31st of July

St Helen of Skofde, in Sweden, martyr, about 1160. St John Columbini, confessor, founder of the order of the Jesuati, 1367. St Ignatius of Loyola, founder of the Society of Jesus, 1556.

 

Born. – Princess Augusta of Brunswick, 1737. 
Died. – Ignatius Loyola, founder of the Jesuits, 1556, Rome; Charles de Gontaut, Duc de Biron, favourite commander of Henri IV., beheaded in the Bastile, 1602; Martin Harpertzoon Van Tromp, Dutch admiral, killed in an engagement near Texel, 1653; John V., king of Portugal, 1750; Denis Diderot, French encyclopædist, 1784, Paris.

 

In this Day in Other Sources.

 

In the reign of James V. the Master of Forbes was executed here for treason. He and his father had been warded in the Castle on that charge in 1536. By George Earl of Huntly, who bore a bitter animosity to the house of Forbes, the former had been accused of a design to take the life of the king, by shooting him with a hand-gun in Aberdeen, and also of being the chief instigator of the mutiny among the Scottish forces at Jedburgh, when on the march for England. Protesting his innocence, the Master boldly offered to maintain it in single combat against the earl, who gave a bond for 30,000 merks to make good his charge before the 31st of July, 1537. But it was not until the 11th of the same month in the following year that the Master was brought to trial, before Argyle, the Lord Justice General, and Huntly failed not to make good his vaunt. Though the charges were barely proved, and the witnesses were far from exceptionable, the luckless Master of Forbes was sentenced by the Commissioners of Justiciary and fifteen other men of high rank to be hanged, drawn, beheaded, and dismembered as a traitor, on the Castle Hill, which was accordingly done, and his quarters were placed above the city gates. The judges are supposed to have been bribed by Huntly, and many of the jury, though of noble birth, were his hereditary enemies. 

Old and New Edinburgh, pp.79-87.

 

About this time, also, Francis [Hay], Earl of Erroll, was imprisoned for popery, the last of July [1592];.. 

Historical Works, pp.340-416.

 

July 31 [1593]. – Aberdeen, a commercial town with a university, bore a singular moral relation to the adjacent Highlands of the Dee, where a wild and lawless population, speaking a different language and using a different dress, existed. Many were the troubles of the industrious burghers from these rude neighbours, who would sometimes come sweeping down upon their borders like a flight of locusts, and leave nothing of value uneaten or undestroyed. At this time, we find the council of the northern city meeting to consider ‘the barbarous cruelty lately exercit by the lawless hielandmen in Birse, Glentanner, and thereabout, not only in the unmerciful murdering of men and bairns, but in the masterful and violent spulying of all the bestial, guids, and gear of a great part of the inhabitants of these bounds… committit near to this burgh, within twenty miles thereto;’ for which reason it was ordained that the whole inhabitants should be ready with arms to meet for the defence of the town, and to resist and repress the said hielandmen, as occasion shall be offered.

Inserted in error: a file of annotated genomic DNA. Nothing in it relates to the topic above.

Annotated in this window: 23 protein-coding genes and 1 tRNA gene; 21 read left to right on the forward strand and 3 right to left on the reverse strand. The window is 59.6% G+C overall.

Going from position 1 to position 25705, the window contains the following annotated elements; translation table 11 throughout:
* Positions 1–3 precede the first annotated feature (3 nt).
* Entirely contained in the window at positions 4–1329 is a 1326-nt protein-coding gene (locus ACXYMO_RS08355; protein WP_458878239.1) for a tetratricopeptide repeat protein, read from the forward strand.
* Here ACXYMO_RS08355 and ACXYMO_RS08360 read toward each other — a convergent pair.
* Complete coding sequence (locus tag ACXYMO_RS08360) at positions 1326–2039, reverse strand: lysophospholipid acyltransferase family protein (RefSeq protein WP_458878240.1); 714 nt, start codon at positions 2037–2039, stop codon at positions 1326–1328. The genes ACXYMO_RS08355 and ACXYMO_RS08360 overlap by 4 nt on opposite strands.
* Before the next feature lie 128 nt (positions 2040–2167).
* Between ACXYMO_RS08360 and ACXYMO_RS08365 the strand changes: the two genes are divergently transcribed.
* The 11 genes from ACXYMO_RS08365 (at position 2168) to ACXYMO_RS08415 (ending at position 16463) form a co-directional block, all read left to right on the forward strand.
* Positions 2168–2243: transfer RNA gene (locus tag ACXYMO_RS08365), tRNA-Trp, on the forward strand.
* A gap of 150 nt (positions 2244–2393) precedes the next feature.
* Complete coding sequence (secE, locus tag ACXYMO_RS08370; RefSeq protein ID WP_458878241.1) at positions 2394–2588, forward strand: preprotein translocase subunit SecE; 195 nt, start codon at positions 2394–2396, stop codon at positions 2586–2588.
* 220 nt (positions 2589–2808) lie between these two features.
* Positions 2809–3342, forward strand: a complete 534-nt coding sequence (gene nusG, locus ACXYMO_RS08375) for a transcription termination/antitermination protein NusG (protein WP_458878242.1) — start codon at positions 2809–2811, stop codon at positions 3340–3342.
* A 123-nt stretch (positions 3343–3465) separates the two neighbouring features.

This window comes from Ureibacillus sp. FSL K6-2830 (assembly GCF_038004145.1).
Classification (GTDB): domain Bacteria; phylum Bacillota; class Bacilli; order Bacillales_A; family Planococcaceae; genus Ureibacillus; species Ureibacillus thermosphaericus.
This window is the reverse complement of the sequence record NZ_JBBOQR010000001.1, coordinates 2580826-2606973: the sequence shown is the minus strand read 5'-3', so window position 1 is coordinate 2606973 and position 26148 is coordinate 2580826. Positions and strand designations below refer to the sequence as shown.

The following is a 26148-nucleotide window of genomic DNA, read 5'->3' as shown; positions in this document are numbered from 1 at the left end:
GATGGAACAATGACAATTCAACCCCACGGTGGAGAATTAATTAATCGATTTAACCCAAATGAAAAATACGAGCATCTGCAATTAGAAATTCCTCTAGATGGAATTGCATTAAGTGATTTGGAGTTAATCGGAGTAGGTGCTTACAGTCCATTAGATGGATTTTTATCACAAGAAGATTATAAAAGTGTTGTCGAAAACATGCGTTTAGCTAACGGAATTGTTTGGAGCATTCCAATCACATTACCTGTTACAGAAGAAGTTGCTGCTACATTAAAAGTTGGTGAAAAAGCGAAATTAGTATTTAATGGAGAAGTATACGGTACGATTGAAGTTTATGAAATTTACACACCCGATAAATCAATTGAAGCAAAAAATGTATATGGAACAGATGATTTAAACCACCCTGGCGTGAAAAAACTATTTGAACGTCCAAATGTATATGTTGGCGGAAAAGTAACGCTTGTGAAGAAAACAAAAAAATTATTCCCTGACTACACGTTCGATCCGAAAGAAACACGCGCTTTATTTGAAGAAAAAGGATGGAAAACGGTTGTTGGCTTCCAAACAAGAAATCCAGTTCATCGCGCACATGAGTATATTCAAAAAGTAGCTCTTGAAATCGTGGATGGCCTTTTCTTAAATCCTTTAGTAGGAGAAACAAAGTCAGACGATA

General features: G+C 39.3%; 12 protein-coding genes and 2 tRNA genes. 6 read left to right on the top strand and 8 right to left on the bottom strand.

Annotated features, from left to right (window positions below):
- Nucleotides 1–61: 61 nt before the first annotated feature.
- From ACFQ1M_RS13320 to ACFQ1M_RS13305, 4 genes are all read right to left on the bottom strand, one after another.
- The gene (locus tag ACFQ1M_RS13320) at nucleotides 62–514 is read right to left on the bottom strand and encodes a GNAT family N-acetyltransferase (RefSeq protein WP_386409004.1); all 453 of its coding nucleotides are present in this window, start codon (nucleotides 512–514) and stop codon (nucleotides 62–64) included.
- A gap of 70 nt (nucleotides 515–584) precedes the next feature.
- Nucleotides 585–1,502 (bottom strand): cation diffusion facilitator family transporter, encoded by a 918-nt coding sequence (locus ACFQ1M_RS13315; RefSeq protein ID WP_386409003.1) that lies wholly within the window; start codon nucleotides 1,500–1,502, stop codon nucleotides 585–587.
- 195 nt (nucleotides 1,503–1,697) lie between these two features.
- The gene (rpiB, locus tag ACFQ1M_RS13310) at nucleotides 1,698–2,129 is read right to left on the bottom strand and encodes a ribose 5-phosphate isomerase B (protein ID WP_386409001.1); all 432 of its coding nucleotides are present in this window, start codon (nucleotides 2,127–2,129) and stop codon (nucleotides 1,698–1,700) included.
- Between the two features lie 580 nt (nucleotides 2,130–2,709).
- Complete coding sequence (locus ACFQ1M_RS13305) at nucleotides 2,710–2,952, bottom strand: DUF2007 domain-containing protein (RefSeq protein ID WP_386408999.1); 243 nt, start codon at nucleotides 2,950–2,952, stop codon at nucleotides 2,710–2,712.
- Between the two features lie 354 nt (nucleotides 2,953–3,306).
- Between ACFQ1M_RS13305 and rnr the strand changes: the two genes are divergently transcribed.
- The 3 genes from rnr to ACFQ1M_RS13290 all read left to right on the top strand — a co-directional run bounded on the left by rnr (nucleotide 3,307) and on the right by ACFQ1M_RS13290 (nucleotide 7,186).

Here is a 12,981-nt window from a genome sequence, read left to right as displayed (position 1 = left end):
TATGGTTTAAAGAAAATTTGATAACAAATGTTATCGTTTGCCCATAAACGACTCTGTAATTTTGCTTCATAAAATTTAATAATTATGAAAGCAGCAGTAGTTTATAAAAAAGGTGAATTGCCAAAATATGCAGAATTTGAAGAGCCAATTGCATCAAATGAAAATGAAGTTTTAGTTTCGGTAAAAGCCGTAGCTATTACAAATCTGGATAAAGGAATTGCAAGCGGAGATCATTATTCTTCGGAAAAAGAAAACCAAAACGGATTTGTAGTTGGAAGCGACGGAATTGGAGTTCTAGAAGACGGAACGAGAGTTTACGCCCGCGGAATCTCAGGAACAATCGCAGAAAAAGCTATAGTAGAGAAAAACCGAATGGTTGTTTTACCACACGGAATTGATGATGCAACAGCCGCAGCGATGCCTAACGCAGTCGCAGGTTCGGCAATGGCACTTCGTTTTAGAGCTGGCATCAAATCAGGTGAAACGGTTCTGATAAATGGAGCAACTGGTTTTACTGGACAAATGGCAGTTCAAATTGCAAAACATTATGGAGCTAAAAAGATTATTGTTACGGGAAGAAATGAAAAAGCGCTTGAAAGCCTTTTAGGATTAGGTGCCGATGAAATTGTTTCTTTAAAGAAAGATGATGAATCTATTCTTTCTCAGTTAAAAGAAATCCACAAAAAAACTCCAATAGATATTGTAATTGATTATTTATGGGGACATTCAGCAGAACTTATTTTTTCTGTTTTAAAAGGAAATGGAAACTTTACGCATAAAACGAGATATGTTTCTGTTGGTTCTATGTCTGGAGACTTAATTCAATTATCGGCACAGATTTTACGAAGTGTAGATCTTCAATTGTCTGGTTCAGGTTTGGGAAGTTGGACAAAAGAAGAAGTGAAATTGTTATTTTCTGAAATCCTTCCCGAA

Domestic Annals, pp.124-176.

 

FROM KING JAMES VI.

TO OUR RYCHT TRAIST FREIND THE LAIRD OF GLENURQUHAY.

   Richt traist freind, we greit yow hartlie weill. The incertantie of the tyme of the arrivall of the remanent foreynn ambassadouris and sum uthir speciall occasionis hes constranit ws to prorogat the tyme of our deirest sonis baptisme to Sonnday the xviii of August, quhairof we haue thocht guid to adverteiss yow, desyring yow effectuuslie that ye will not faill to be with ws the xv day of the said moneth at the farthest, and to haist in sick quick stufe as ye haif in reddienes to the support of the chairgis to Striuiling betuix and the sevint day of the said moneth, and vennesoun and wyld foull as it may be had… about the day of the solemptnitie, as ye will gif pruiff at this tyme of your guid effectioun, to the honoure of ws and the cuntrey: sua we committ yow to God. At Stirling, the last day of July 1594.  

JAMES R.

Sketches, Appendix VII.

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